The Common Denominator of Success by Albert E.N. Gray

Posted by Kari Warberg Block

Jan 23, 2012 4:25:00 PM

I recently read this and had to pass it on to my student friends, as it is a most certain recipe for success in life & business.
Kari


Excerpted from Albert E. N. Gray’s The Common Denominator of Success, 1940
The Common Denominator of Success


Several years ago, I was brought face to face with the very disturbing realization that I was trying to direct the efforts of a large number of men who were trying to achieve success, without knowing myself what the secret of success really was. And so I set out on a voyage of discovery. In short, I was searching for the common denominator of success. And because that is exactly what I was looking for, that is exactly what I found.

The common denominator of success – the secret of every person who has ever been successful – lies in the fact that he or she formed the habit of doing things that failures don’t like to do. It’s just as true as it sounds and it’s just as simple as it seems.

Perhaps you have wondered why it is that your most successful peers seem to like to do the things that you don’t like to do. They don’t. And I think this is the most encouraging statement I have ever offered to anyone.

But if they don’t like to do these things, then whey do they do them? Because by doing the things they don’t like to do, they can accomplish the things that they want to accomplish. Successful people are influenced by the desire for pleasing results. Failures are influenced by the desire for pleasing methods and are inclined to be satisfied with such results as can be obtained by doing things they like to do.

Why are successful people able to do the things they don’t like to do while failures are not? Because successful people have a purpose strong enough to make them form the habit of doing things they don’t like to do in order to accomplish the purpose they want to accomplish.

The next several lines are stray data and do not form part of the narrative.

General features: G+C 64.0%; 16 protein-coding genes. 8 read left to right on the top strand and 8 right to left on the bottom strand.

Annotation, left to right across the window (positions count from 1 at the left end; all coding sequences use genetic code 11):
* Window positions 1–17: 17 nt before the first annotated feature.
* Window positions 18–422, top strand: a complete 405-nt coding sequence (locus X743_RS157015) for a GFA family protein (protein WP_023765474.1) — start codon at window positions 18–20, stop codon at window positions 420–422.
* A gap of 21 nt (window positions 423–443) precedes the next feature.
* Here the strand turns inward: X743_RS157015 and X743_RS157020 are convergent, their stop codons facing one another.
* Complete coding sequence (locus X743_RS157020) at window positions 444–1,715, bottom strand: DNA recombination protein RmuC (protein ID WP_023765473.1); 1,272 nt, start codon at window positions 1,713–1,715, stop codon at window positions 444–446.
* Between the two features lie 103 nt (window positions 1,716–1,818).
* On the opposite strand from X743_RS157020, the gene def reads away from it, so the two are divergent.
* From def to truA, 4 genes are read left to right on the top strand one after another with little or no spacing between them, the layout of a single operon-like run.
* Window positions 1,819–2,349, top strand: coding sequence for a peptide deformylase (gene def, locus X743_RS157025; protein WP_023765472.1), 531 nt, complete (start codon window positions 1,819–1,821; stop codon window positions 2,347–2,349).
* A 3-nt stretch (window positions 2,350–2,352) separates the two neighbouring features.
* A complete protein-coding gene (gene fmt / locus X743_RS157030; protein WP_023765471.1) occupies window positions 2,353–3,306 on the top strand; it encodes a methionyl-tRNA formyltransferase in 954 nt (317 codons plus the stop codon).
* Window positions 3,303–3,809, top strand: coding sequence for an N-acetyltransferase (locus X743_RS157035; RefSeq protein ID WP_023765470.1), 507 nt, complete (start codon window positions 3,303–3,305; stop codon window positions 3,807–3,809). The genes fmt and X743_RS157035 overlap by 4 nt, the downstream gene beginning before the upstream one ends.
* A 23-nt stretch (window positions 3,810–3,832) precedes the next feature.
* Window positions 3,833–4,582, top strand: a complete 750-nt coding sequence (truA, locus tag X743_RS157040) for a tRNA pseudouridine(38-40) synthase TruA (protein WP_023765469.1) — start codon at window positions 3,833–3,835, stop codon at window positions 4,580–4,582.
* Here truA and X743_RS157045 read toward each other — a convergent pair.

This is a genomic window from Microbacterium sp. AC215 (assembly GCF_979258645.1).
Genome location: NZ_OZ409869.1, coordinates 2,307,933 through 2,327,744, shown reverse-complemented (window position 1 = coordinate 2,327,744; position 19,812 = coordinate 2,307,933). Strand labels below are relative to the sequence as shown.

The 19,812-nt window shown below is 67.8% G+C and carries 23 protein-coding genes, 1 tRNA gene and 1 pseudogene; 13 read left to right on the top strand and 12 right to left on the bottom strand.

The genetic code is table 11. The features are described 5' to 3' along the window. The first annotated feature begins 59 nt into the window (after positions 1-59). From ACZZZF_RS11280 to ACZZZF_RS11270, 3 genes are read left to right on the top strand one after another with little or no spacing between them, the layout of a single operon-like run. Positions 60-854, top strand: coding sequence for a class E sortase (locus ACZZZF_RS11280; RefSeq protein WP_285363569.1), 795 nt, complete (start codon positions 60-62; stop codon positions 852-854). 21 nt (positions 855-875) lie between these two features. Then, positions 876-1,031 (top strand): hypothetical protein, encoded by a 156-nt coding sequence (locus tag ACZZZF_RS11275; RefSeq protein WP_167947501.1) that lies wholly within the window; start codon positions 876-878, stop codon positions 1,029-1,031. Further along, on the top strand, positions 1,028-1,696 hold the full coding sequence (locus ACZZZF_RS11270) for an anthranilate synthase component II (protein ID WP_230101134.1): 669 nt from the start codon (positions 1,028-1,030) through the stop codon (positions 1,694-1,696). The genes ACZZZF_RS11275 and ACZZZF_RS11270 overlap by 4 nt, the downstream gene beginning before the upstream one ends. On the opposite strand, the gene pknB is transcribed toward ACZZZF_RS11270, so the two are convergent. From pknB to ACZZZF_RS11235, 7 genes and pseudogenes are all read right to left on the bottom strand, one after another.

That is why behind every success there must be a purpose. Your purpose must be practical and not visionary. But in making your purpose practical, be careful not to make it logical. Make it a purpose of the emotional type. Remember needs are logical while wants are emotional. If your purpose is in terms of wants, then your wants will keep pushing you long after your needs are satisfied.

If it’s a big purpose, you will be big in its accomplishment. If it’s an unselfish purpose, you will be unselfish in accomplishing it. And if it’s an honest purpose, you will be honest in the accomplishment of it. Don’t ever forget that you will never succeed beyond the purpose to which you are willing to surrender. Furthermore, your surrender will not be complete until you have formed the habit of doing things that failures don’t like to do.

 
 
 
 
 
 

Topics: Entrepreneurship, Kari's Point of View

Kari Warberg Block
Kari Block, founder and CEO of Earth-Kind, Inc. is an inventor, serial entrepreneur and small business champion with a passion for growing people, products, ideas, and business through a sustainable approach. Kari is a regular contributor to the Huffington Post Blog and Entrepreneur.

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